Political economy of barbed wire

Louis Proyect lnp3 at panix.com
Fri May 9 06:27:44 MDT 2003


Chronicle of Higher Education, May 9, 2003

Fencing With the Devil
A scholar in Australia untangles the history of barbed wire

By PETER MONAGHAN

A few years ago, while watching a television documentary about war, Alan
Krell was struck by the ubiquity of barbed wire.

That took him back to his childhood in the 1950s in what was then
Southern Rhodesia, "jumping over the wire and getting my legs caught in
it." Then to the time he spent in South Africa, where barbed wire was a
vicious tool of apartheid. And to the 3,500 miles of "dog fence" or
"border fence" in Australia's arid interior.

The lecturer in art history and theory at the University of New South
Wales, in Sydney, Australia, decided to find out more. His new book, The
Devil's Rope: A Cultural History of Barbed Wire (Reaktion Books, May)
reveals that, while the fencing has most often been used to control farm
animals, it has long, and increasingly, been used as a tool of
territorial expansion, warfare, and social control. And, he says,
artists and other cultural commentators, intent on "taming the devil in
the wire," as he puts it, have often used barbed wire to lament, and
sometimes subvert, those purposes. "Barbed wire," Mr. Krell notes, "has
had a protean, Janus-like, mercurial quality."

Ranchers' Progress

Twisted-steel fences date to the late 19th century. As cattle ranchers,
among other settlers, pushed the American frontier westward, they sought
to control and contain livestock first with "live fences" of thorny
hedges. Those, however, proved too difficult to manage. Enter companies
like Washburn & Moen Manufacturing, of Worcester, Mass., which in 1880
declared that barbed wire would provide the rancher "greater enjoyment
of his own lands, and the sense of better security." Linking its product
to the mission of nation-building, the ad continued that "in no part of
the world, where the people have risen above the condition of the
wandering savage, does the benefit of fencing fail to be understood and
appreciated."

Among hundreds of early patents for barbed wire was the 1874 design by
Joseph Glidden, a farmer from DeKalb, Ill. His Glidden Fence -- with its
simple design and novel method of tightening the wire with a twisting
key -- became the most successful, but only after two decades of legal
wrangling with competitors. Barbed wire had been developed independently
in France, where an 1867 patent was issued for a fence of "artificial
thorns," emphasizing its imitation of nature.

Not everyone was enamored of the technological attempt to "tame" the
land. During the Texas "fence-cutting wars" of 1883-84, many cattlemen,
with bitter nostalgia, recalled a time before barbed wire. The drought
of 1883 alerted them that barbed wire had blocked access to countless
streams and water holes. Nocturnal fence-cutting raids by secretive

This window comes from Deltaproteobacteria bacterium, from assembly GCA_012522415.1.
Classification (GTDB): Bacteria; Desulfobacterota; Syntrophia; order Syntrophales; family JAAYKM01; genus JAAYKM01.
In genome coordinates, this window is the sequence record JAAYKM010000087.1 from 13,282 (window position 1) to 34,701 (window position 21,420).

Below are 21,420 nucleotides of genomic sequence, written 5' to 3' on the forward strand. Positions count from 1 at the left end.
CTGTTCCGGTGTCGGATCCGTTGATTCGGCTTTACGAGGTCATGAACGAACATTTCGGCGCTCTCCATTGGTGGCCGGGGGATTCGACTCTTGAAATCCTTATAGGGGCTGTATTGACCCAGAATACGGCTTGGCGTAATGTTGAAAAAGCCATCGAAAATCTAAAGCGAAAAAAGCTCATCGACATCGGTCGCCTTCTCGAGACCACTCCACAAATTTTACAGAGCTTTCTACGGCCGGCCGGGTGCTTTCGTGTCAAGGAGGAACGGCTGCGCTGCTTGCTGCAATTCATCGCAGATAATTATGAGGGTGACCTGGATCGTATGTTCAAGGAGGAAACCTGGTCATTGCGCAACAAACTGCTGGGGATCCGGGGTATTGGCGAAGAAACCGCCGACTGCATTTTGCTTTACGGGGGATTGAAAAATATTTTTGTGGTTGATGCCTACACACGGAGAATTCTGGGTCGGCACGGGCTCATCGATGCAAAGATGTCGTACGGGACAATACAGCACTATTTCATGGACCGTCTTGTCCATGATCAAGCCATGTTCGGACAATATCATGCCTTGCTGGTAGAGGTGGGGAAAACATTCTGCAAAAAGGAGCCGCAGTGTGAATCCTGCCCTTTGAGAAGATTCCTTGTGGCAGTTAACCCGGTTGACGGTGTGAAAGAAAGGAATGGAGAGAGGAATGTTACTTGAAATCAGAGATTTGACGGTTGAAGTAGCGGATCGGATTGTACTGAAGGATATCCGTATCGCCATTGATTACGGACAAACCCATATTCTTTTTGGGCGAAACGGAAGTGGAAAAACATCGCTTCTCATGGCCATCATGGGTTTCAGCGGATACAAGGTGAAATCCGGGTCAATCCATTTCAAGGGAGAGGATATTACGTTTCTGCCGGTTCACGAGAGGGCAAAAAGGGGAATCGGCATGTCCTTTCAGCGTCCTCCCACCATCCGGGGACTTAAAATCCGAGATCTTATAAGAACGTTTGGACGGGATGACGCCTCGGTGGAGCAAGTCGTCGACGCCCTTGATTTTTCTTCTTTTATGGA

groups -- the Owls, the Blue Devils, the Land League -- became so common
that in 1884 the state criminalized the practice.

Injuries to animals also provoked opposition. As Mr. Krell notes,
"Barbed wire's success as a tool of control was always based on its
ability to effect pain." As a trade in liniments and antiseptics arose
in response, inventors developed wire that was more visible to livestock
and had "less pernicious barbs."

Human suffering is also tied up with the early history of barbed wire.
Cowboys commonly called it the "devil's hatband" or "the devil's rope,"
an expression coined by American Indians who lamented the way it closed
off traditional hunting grounds and prevented tribal groups from moving
freely.

It did not take long for barbed wire to be converted from a rural tool
to a weapon of war. The device made its military debut during the
Spanish-American War, but was first widely used a few years later in
southern Africa, during the Boer War of 1901-3. The British General
Horatio Kitchener deployed hundreds of miles of barbed fencing to combat
the Boer cavalry and to trap guerrillas. He also set up what critics at
home called "concentration camps" -- it was the first use of the term --
to contain Boer civilians and cut off support to their fighters.

During the Russo-Japanese War, in 1904-5, barbed wire was combined with
the trenches and land mines that became all too familiar in the vast,
brutal fighting of World War I. In 1943, Japanese troops fighting in
Malaya threw themselves onto barbed-wire fences, flattening them so that
comrades could pass over. Australian troops emulated the method. An
Australian army publication assured: "Once you overcome a natural fear
of wire, there's nothing much to it. It's rather like grasping a nettle."

Commanders of Nazi concentration camps reinforced barbed-wire fences
with electrification. The fences became an avenue of suicide for some
prisoners at Auschwitz-Birkenau, where the practice was called
"embracing the wire."

full: http://chronicle.com/free/v49/i35/35a02001.htm

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